For one last time in 1969, Leo Gorcey and Huntz Hall appeared together for a forgettable movie called The Phynx(1970). They were wearing their Bowery Boys hats and were in character. 

Two months later in June of 1969, Gorcey was dead. He was 51 and no one was surprised. He died from liver failure which was no shock.  Many of the group had already died- many from alcoholism or related causes. Bobby Jordan died in 1965 at 41. David Gorcery was a recovering alcoholic. Billy  Halop died in 1976 at 51. Huntz Hall was a heavy drinker as was Gabe Dell


Basically the group that started as a gang in the Sidney Kingsley Broadway play and then the William Wyler/Goldwyn 1937 film Dead End, appeared in other Warner Films as the Dead End Kids. They did films with Bogart, Cagney, O’Brien, Reagan and Garfield at Warner Brothers. 

I met Sylvia Sidney, who co starred in Dead End and she recalled that the group was out of control and drove Willie Wyler “insane.”  She said she thought they were funny. 

After the Warner films. The group splintered. Some moved to Poverty Row for films as the East Side Kids for Sam Katzman.  Part of the group worked at Univeral as The Little Tough Guys.  In 1946, Leo Gorcey and his agent, Jan Grippo retooled the series and made a deal at Monogram.  What transpired was that it resulted in 48 films from. 1946-1958 as The Bowery Boys. 

However, The Bowery Boys were really-for all intents and purposes-the comedy team of Leo Gorcey and Huntz Hall who portrayed Terrence Aloysius “Slip” Mahoney and Horace Debussy “Sach” Jo SS  JjJones

The Bowery Boy film family  included directors such as the prolific William “One-Shot” Beaudine, former Three Stooges writer Elwood Ulman and writer/director Edward Bernds (who brought their Columbia shorts experience), legendary comedy director and gag man Del Lord (also a Columbia expatriate ) Under Gorcey’s agent- Jan Grippo for many of the years, they churned out 48 films from 1946-1958. It was the longest running American film series. 

Despite their cheap values, flimsy sets and second rate supporting cast- the films run to this day ( currently most Saturday mornings on TCM).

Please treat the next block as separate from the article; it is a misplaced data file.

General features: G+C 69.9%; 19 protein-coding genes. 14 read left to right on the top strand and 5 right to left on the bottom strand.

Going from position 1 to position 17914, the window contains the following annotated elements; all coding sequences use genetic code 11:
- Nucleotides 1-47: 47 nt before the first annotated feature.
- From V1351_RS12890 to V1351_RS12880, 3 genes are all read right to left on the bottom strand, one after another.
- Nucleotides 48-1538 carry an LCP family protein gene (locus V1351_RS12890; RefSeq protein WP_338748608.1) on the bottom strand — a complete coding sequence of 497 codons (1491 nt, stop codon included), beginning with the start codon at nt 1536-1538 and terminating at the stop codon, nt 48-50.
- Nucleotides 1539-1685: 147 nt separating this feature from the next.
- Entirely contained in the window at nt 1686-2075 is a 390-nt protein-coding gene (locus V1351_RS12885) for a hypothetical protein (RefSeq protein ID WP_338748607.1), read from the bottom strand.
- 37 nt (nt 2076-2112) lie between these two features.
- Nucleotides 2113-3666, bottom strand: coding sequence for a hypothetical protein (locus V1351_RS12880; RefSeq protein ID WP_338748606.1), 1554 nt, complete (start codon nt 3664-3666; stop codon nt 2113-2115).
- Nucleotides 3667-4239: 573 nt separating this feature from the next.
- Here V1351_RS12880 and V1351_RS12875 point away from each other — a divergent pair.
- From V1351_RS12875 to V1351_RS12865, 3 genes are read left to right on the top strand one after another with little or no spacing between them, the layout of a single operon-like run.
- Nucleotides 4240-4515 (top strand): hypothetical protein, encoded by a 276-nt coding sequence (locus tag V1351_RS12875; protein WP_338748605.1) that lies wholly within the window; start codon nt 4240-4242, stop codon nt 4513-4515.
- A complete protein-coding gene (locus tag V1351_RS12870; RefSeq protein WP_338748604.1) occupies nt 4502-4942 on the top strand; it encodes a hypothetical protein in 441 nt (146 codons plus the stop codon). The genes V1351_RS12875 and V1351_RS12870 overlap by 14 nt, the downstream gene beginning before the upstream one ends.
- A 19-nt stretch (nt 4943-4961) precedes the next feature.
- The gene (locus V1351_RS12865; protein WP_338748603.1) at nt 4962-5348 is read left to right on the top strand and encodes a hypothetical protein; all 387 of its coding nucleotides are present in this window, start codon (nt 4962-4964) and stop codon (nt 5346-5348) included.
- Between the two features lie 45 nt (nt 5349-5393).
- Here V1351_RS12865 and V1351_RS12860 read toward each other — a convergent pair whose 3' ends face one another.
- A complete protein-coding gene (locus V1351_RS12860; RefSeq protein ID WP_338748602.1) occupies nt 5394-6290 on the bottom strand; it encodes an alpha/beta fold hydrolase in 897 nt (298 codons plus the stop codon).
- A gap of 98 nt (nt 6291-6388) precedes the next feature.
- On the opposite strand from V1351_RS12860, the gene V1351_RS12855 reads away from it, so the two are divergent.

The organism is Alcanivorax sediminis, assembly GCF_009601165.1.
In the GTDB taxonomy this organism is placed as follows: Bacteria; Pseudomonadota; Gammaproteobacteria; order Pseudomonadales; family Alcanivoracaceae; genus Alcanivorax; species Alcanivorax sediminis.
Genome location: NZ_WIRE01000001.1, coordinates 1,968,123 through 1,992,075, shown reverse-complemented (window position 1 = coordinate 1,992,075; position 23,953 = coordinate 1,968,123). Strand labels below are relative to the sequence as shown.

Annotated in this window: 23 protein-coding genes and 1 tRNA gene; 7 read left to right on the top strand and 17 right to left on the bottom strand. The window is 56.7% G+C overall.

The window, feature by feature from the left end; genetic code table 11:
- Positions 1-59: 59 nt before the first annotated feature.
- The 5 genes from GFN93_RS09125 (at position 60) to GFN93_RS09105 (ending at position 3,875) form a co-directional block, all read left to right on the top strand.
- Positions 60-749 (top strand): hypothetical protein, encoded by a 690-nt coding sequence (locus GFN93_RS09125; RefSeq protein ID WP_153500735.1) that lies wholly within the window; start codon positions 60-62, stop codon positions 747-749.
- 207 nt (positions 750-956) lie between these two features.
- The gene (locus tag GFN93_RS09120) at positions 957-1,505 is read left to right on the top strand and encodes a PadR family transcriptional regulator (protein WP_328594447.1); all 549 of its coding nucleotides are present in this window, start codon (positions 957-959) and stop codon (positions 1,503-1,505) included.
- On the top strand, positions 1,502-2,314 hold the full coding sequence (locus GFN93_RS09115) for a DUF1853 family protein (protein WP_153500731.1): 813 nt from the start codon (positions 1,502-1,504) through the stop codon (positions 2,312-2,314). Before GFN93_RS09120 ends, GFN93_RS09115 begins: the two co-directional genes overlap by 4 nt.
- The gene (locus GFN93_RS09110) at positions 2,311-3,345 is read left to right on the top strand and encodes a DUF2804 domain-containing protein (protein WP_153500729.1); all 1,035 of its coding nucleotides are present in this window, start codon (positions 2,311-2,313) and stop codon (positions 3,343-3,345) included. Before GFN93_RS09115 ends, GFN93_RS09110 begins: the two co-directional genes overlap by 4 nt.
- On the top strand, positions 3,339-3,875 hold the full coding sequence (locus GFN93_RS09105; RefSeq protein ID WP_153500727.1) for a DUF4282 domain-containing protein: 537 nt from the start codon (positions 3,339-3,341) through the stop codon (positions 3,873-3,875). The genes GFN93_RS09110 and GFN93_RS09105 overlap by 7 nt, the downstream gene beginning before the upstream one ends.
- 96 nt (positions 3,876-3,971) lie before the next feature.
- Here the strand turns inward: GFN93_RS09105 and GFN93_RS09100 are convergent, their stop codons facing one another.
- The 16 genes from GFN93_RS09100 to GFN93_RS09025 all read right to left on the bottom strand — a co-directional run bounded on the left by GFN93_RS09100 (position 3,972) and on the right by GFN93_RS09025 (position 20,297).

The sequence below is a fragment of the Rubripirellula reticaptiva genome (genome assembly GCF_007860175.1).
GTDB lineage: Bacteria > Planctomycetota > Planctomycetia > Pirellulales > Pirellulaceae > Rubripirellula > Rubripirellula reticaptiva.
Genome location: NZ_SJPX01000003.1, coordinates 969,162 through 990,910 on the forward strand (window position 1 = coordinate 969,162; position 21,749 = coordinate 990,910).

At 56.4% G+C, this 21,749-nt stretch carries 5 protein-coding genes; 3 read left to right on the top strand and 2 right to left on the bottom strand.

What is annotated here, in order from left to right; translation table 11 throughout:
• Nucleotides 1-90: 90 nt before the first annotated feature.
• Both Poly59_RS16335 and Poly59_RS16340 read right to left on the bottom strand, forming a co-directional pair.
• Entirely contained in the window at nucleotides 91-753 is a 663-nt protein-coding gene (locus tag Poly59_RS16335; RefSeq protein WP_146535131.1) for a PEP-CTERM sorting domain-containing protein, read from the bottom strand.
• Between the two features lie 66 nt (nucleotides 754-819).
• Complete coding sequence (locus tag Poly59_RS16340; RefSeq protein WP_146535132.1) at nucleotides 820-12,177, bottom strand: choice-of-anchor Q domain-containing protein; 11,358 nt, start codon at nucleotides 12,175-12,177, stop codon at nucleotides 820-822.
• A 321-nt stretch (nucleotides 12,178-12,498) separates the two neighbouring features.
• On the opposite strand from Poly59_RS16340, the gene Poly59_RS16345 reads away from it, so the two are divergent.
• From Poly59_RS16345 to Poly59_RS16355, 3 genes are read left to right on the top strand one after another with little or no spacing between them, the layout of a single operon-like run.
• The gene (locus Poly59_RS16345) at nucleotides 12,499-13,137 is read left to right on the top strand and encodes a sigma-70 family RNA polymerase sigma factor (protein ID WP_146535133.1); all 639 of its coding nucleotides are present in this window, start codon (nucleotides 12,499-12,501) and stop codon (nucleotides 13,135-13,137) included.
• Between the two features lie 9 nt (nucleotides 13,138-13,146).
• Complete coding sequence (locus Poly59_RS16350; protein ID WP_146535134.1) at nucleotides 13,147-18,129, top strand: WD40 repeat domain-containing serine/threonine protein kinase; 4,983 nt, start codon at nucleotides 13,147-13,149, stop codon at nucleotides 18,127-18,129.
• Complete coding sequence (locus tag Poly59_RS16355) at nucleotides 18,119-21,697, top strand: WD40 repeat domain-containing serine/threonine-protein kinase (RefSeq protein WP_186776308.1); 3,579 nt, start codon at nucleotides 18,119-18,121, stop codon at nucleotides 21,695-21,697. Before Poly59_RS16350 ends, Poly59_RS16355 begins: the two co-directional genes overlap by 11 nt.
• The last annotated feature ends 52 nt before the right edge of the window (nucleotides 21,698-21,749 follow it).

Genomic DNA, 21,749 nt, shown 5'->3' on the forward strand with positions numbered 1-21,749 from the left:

Hall and Gorcey have been sadly overlooked. They need to be considered among the top comedy teams. Gorcey with his malapropisms ( much later Carroll O’Connor as Archie Bunker borrowed elements of that) was an adroit straight man to Huntz Hall. Hall was limber, slapstick astute and very funny. They rarely varied from their characters and the typical format.  

They had support from the other bodies who appeared as the other “Boys ” which included Billy Benedict as Whitey, Leo’s brother David Gorcey as Chuck,  Bobby Jordan ( for a year) and other non-descript members such as Eddie LeRoy as Blinky, Bennie Bartlett ( as Butch)etc. 

Another gem in was Gorcey’s wonderful father Bernard Gorcey as Louie Dumbrowski the owner of the sweet shop they hung out at. Early on, former member Gabe Dell appeared in guest shots. They had a cadre of well known character actors such as Sheldon Leonard, Amanda Blake, Percy Helton, Dick Elliot and many others. 

The films were not sophisticated, nuanced and usually had a flimsy plot. They were just flat out funny. Compared to Adam Sandler or Will Ferrell films- they were masterpieces. 

Hall was almost always on the money. Gorcey was many times sluggish and bloated from booze- sometimes lifeless. When his father Bernard Gorcey was killed in 1955, Leo only lasted a few more films before they pulled the plug on him. Although he owned a decent percentage of the series (with agent Jan Grippo), Allied Artists ( formerly Monogram) bought him out and brought in a past member of The East Side Kids named Stanley Clements to replace him for the last seven films as Hall’s straight man. 

Leo Gorcey worked very little until his death in1969. He did a cameo in Its a Mad Mad Mad Mad World in 1963. Otherwise he moved north of Los Angeles to a remote cabin near Los Molinos where he drank himself to death and died of liver failure. 

In interviews I had with Edward Bernds who wrote and directed several films- he detested Gorcey. He said he was quite ignorant with a horrid temper, he was drunk on the set and abused his wives. An all around nice guy he was not. Producer Sheldon Leonard who appeared in a couple of their films concurred with Bernds. 

Huntz Hall continued to appear in dinner theater, a cadre of films which included an important role in Ken Russell’s Valentino (as Jesse Lasky) and in a tv series with Dean Jones called The Chicago Teddy Bears among countless other roles.  Bernds and Hall remembered Hall fondly. Moe Howard of the Stooges told me that Huntz would hang around with his brother Shemp who mentored him to an extent. Moe thought that Hall was a talented film comic. 

The Dead/East SideKids/ Little Tough Guys/Bowery Boys were a presence in American film for nearly 25 years.  

While the Bowery Boys will never be remembered as one of the upper echelon comedy teams that include The Marx Brothers, Laurel and Hardy , Abbott and Costello and The Three Stooges (who are an upper echelon team without question). 

They are cultural icons. When Peter Blake was designing the Beatles album cover of Sgt Peppers Lonely Heart Band, they included the Bowery Boys with other cultural icons such as Fred Astaire, Shirley Temple and Zane West. Hall was included but the only holdout not to agree was Leo Gorcey who was airbrushed out when he asked for a $400 fee. 

However, considering the quantity and their body of work and the durability and sustained popularity for nearly 85 years- it certainly places them in the pantheon of great comedy teams. If they ever create a Hall of Fame of Comedy Teams, they would be included.